Tuesday, April 29, 2008

An Alarming Historical Period

Humans nearly wiped out 70,000 years ago, study says

WASHINGTON (AP) -- Human beings may have had a brush with extinction 70,000 years ago, an extensive genetic study suggests.

Geneticist Spencer Wells, here meeting an African village elder, says the study tells "truly an epic drama."

The human population at that time was reduced to small isolated groups in Africa, apparently because of drought, according to an analysis released Thursday.

The report notes that a separate study by researchers at Stanford University estimated that the number of early humans may have shrunk as low as 2,000 before numbers began to expand again in the early Stone Age.

"This study illustrates the extraordinary power of genetics to reveal insights into some of the key events in our species' history," said Spencer Wells, National Geographic Society explorer in residence.

"Tiny bands of early humans, forced apart by harsh environmental conditions, coming back from the brink to reunite and populate the world. Truly an epic drama, written in our DNA."

Wells is director of the Genographic Project, launched in 2005 to study anthropology using genetics. The report was published in the American Journal of Human Genetics.

Studies using mitochondrial DNA, which is passed down through mothers, have traced modern humans to a single "mitochondrial Eve," who lived in Africa about 200,000 years ago.

The migrations of humans out of Africa to populate the rest of the world appear to have begun about 60,000 years ago, but little has been known about humans between Eve and that dispersal.

The new study looks at the mitochondrial DNA of the Khoi and San people in South Africa, who appear to have diverged from other people between 90,000 and 150,000 years ago.

The researchers led by Doron Behar of Rambam Medical Center in Haifa, Israel, and Saharon Rosset of IBM T.J. Watson Research Center in Yorktown Heights, New York, and Tel Aviv University concluded that humans separated into small populations before the Stone Age, when they came back together and began to increase in numbers and spread to other areas.

Eastern Africa experienced a series of severe droughts between 135,000 and 90,000 years ago, and researchers said this climatological shift may have contributed to the population changes, dividing into small, isolated groups that developed independently.

Paleontologist Meave Leakey, a Genographic adviser, asked, "Who would have thought that as recently as 70,000 years ago, extremes of climate had reduced our population to such small numbers that we were on the very edge of extinction?"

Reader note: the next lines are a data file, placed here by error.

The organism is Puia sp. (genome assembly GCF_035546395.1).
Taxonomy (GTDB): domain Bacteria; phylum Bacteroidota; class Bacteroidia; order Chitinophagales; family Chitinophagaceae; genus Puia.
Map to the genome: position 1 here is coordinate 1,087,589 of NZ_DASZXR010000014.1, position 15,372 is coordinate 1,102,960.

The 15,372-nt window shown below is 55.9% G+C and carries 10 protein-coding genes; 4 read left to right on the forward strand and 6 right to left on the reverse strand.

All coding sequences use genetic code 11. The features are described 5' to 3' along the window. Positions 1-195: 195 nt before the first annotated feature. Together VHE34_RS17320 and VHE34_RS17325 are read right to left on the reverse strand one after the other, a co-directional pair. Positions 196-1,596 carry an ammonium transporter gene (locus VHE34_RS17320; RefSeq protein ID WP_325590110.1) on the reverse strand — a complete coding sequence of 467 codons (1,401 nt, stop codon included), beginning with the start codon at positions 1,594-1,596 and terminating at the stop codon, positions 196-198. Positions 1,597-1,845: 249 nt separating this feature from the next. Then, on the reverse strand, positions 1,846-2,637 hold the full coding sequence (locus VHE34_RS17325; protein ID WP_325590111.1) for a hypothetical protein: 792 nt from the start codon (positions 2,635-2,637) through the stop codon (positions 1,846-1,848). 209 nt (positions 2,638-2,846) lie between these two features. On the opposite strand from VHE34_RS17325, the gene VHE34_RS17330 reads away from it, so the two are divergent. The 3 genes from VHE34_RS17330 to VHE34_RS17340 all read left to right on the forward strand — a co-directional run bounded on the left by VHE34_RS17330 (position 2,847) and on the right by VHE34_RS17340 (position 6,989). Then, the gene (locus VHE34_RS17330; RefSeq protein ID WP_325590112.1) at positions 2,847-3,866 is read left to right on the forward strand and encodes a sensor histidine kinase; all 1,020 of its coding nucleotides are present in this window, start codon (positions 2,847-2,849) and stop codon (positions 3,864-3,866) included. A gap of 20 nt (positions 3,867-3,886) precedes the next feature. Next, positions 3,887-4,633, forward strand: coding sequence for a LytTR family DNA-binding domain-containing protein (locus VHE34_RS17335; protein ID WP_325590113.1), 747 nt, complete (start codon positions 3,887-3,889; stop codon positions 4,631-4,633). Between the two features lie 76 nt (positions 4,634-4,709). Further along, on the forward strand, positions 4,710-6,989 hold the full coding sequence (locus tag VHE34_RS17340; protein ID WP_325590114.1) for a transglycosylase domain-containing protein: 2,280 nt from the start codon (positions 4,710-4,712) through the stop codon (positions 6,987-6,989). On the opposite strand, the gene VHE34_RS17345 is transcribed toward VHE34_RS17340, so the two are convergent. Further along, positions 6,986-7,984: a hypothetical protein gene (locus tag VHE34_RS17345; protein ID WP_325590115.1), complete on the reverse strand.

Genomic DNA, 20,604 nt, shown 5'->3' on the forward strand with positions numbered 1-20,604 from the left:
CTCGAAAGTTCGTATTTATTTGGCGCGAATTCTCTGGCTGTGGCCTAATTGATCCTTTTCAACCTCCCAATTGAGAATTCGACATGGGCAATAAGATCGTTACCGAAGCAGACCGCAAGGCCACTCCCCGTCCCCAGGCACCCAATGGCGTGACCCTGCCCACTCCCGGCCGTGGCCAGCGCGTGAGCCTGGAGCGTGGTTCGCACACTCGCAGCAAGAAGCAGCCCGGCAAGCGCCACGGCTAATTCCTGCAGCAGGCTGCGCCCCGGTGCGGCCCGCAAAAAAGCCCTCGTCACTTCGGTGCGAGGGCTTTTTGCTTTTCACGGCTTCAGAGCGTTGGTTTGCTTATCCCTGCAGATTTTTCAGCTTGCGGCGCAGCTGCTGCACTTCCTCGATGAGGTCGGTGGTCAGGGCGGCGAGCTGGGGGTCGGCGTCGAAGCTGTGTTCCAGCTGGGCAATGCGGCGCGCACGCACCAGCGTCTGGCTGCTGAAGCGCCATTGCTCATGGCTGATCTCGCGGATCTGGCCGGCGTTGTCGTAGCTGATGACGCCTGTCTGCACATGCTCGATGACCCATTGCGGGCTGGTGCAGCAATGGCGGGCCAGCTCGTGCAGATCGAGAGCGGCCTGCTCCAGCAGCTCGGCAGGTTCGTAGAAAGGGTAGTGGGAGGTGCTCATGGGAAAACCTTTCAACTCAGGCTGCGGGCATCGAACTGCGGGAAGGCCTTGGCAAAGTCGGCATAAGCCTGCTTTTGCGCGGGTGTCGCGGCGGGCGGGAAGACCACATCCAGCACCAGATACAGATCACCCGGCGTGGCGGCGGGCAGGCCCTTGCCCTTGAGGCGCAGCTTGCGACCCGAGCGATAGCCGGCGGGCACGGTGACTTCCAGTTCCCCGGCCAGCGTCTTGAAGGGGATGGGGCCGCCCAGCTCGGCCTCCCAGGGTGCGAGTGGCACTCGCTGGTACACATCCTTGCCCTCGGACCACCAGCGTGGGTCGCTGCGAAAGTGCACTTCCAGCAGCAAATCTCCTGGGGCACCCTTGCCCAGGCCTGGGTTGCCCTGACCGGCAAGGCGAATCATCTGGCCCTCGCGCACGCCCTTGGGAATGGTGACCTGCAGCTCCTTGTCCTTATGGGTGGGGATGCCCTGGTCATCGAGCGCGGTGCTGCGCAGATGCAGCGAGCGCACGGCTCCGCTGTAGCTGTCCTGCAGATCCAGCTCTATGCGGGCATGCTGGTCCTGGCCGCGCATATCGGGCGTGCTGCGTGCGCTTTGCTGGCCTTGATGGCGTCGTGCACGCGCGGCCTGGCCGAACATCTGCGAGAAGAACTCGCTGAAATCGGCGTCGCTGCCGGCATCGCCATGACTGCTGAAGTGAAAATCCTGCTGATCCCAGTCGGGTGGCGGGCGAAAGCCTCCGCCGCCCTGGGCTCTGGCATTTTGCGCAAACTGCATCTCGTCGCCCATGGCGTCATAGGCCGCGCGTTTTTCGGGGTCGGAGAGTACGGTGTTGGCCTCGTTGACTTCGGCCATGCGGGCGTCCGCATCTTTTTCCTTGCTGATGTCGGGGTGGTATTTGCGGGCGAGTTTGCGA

Today, more than 6.6 billion people inhabit the globe, according to the U.S. Census Bureau.

The research was funded by the National Geographic Society, IBM, the Waitt Family Foundation, the Seaver Family Foundation, Family Tree DNA and Arizona Research Labs.

Copyright 2008 The Associated Press. All rights reserved. This material may not be published, broadcast, rewritten, or redistributed.

Um, is posting to a blog considered "publishing"?!

Friday, April 25, 2008

Back from Vacation

Well, my wife and I are back from our vacation in Hawaii. It was nothing short of awesome. Right now, we're slowly wrestling with how to get life back on track. We also have a great need to tackle the nearly 1000 pictures/videos we took, creating an appropriate file system for the digital copies, making scrapbooks, and posting blog entries on the whole thing -- all while re-learning how to be parents and getting the household chores done that so desperately need to be done.

The lawn really needs to be mowed, the garden really needs to be harvested, turned over, and re-planted; the laundry really needs to be finished, and all the men in the house really need haircuts. This needs to be done tomorrow while at the same time getting one child to a birthday party, and my wife to a shin-dig at her work to which she's committed. On top of that, I'm now two weeks late digitizing a scrapbook for a friend I promised to tackle.

Sunday will be a nightmare of church meetings for me, Monday I have to go to Monrovia for a work meeting, Tuesday I've got to work late. And in less than two weeks I fly to Germany for a conference. All this must be done when really all we want to do is hang out with the kids, whom we missed so very much. We're in for interesting times ...